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Elon Musk's X can't beat lawsuit claiming age bias in layoffs

Published 08/30/2023, 10:37 AM
Updated 08/30/2023, 10:41 AM
© Reuters. FILE PHOTO: Chief Executive Officer of SpaceX and Tesla and owner of Twitter, gestures as he attends the Viva Technology conference dedicated to innovation and startups at the Porte de Versailles exhibition centre in Paris, France, June 16, 2023. REUTERS/

By Daniel Wiessner

(Reuters) - A California federal judge has refused to dismiss a lawsuit accusing X, the social media service formerly called Twitter, of disproportionately laying off older workers when Elon Musk acquired the company last year.

U.S. District Judge Susan Illston on Tuesday said the plaintiff in the proposed class action, John Zeman, had provided enough evidence that the mass layoffs had a greater impact on older employees to continue pursing the case.

Zeman, for example, claims X laid off 60% of workers who were 50 or older and nearly three-quarters of those who were over 60, compared with 54% of employees younger than 50.

Illston ruled that the federal law banning workplace age bias allows plaintiffs to bring so-called "disparate impact" claims in a class action, an issue that has divided courts.

The judge dismissed a claim that X intentionally targeted older workers for layoffs, but gave Zeman a month to file an amended lawsuit fleshing out that claim.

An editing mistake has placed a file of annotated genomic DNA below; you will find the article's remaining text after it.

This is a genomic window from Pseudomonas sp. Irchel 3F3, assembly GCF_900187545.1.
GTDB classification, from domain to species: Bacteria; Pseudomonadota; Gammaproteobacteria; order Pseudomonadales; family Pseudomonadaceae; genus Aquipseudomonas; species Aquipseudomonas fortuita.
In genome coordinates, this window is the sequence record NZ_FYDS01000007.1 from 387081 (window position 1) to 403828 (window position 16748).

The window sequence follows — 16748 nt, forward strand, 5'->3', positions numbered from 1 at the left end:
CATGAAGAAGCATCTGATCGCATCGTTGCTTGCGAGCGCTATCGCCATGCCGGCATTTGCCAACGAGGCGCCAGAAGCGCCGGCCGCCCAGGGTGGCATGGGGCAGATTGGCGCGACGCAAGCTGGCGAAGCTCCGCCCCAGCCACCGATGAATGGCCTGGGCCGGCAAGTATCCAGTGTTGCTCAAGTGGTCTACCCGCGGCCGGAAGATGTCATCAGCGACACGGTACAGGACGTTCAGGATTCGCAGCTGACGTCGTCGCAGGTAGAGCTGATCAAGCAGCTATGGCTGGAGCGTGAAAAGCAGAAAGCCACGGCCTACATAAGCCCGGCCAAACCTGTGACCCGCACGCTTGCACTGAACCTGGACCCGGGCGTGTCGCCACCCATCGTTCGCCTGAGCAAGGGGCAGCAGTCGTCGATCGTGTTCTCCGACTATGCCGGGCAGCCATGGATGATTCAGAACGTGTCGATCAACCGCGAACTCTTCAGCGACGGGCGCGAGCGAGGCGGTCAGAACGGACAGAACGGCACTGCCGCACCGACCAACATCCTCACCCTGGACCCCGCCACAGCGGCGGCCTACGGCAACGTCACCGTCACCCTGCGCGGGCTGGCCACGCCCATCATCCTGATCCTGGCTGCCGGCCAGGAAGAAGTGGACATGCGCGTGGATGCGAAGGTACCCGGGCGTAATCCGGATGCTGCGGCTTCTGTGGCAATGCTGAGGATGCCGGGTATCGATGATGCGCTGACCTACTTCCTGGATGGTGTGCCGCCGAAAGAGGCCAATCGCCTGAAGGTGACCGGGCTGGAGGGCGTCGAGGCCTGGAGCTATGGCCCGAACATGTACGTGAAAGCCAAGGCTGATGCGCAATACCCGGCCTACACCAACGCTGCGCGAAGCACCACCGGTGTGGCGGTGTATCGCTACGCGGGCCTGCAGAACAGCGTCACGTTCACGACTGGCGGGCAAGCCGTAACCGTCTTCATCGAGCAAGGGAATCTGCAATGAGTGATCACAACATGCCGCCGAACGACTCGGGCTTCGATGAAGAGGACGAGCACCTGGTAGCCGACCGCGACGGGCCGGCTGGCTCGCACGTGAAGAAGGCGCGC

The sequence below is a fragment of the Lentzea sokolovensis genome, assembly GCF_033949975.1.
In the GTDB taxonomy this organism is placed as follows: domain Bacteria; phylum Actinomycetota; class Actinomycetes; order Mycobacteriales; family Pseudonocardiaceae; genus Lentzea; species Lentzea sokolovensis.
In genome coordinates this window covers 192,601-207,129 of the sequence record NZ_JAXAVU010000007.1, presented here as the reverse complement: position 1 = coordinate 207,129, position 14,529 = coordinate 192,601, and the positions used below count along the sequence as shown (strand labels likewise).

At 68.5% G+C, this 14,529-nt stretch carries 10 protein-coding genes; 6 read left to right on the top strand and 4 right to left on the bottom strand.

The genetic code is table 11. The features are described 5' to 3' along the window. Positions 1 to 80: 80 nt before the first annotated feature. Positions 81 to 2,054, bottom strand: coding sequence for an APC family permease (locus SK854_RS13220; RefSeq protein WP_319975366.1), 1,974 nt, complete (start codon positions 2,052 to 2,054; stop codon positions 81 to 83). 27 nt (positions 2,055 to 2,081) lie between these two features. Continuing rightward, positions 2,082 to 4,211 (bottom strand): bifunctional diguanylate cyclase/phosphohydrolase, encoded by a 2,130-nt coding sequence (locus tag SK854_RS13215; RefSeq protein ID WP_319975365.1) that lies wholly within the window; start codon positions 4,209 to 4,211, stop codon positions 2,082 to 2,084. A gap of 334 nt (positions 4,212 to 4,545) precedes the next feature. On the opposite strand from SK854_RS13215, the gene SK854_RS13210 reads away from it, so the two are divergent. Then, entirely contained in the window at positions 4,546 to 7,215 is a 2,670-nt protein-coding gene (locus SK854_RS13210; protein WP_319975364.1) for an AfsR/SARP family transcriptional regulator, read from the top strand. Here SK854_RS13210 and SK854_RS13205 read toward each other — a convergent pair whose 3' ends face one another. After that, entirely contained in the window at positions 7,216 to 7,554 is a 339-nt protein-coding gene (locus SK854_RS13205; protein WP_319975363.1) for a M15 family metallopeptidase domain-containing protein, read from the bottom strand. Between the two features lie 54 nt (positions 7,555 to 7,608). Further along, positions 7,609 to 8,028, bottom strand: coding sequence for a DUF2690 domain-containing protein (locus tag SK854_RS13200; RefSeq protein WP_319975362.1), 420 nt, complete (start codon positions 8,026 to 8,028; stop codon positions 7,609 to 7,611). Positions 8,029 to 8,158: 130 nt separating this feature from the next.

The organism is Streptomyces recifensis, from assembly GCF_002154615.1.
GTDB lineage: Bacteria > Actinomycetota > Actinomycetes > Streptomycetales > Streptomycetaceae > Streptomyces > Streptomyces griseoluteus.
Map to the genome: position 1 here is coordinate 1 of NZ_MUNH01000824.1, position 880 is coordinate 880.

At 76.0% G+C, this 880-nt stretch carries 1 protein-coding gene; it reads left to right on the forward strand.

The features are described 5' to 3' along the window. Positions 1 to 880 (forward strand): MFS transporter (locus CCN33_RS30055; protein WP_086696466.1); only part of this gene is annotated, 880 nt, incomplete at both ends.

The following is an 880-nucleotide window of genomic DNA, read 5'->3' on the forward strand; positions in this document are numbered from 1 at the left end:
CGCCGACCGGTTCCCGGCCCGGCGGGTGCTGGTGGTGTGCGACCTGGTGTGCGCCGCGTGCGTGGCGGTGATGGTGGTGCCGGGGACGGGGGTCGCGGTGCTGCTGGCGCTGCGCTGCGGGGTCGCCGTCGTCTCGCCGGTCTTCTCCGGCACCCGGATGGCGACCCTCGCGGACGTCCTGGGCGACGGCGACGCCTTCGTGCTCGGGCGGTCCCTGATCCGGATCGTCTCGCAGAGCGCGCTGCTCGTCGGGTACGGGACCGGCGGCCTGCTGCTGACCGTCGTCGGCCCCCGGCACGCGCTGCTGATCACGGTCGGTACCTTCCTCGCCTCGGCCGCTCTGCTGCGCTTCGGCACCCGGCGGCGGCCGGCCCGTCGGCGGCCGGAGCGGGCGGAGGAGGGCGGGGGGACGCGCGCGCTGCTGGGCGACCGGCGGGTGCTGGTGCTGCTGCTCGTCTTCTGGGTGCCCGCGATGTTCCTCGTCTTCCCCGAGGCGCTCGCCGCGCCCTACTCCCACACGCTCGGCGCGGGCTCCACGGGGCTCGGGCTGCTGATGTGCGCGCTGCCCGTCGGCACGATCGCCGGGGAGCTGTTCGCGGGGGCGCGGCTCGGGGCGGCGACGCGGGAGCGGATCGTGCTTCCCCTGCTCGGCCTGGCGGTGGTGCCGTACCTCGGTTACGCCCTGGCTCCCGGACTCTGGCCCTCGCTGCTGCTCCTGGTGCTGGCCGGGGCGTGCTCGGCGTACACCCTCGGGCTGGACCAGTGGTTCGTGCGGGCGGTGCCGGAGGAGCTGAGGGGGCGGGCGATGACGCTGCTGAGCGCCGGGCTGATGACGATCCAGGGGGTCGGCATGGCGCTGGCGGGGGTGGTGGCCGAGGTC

Shannon Liss-Riordan, Zeman's lawyer, said "this decision validates the arguments we are making that the discrimination claims can go forward."

X did not respond to a request for comment.

The lawsuit is one of about a dozen X is facing stemming from Musk's decision to lay off about half of Twitter's workforce beginning last November.

Those cases include various claims, including that X laid off employees and contractors without the required advance notice and that Musk forced out workers with disabilities by refusing to allow remote work and calling on employees to be more "hardcore."

© Reuters. FILE PHOTO: Chief Executive Officer of SpaceX and Tesla and owner of Twitter, gestures as he attends the Viva Technology conference dedicated to innovation and startups at the Porte de Versailles exhibition centre in Paris, France, June 16, 2023. REUTERS/Gonzalo Fuentes/File Photo

At least two lawsuits claim the company owes ex-employees at least $500 million in severance pay. Twitter has denied wrongdoing in those cases.

Liss-Riordan also represents about 2,000 former Twitter employees who have filed similar legal claims against the company in arbitration.

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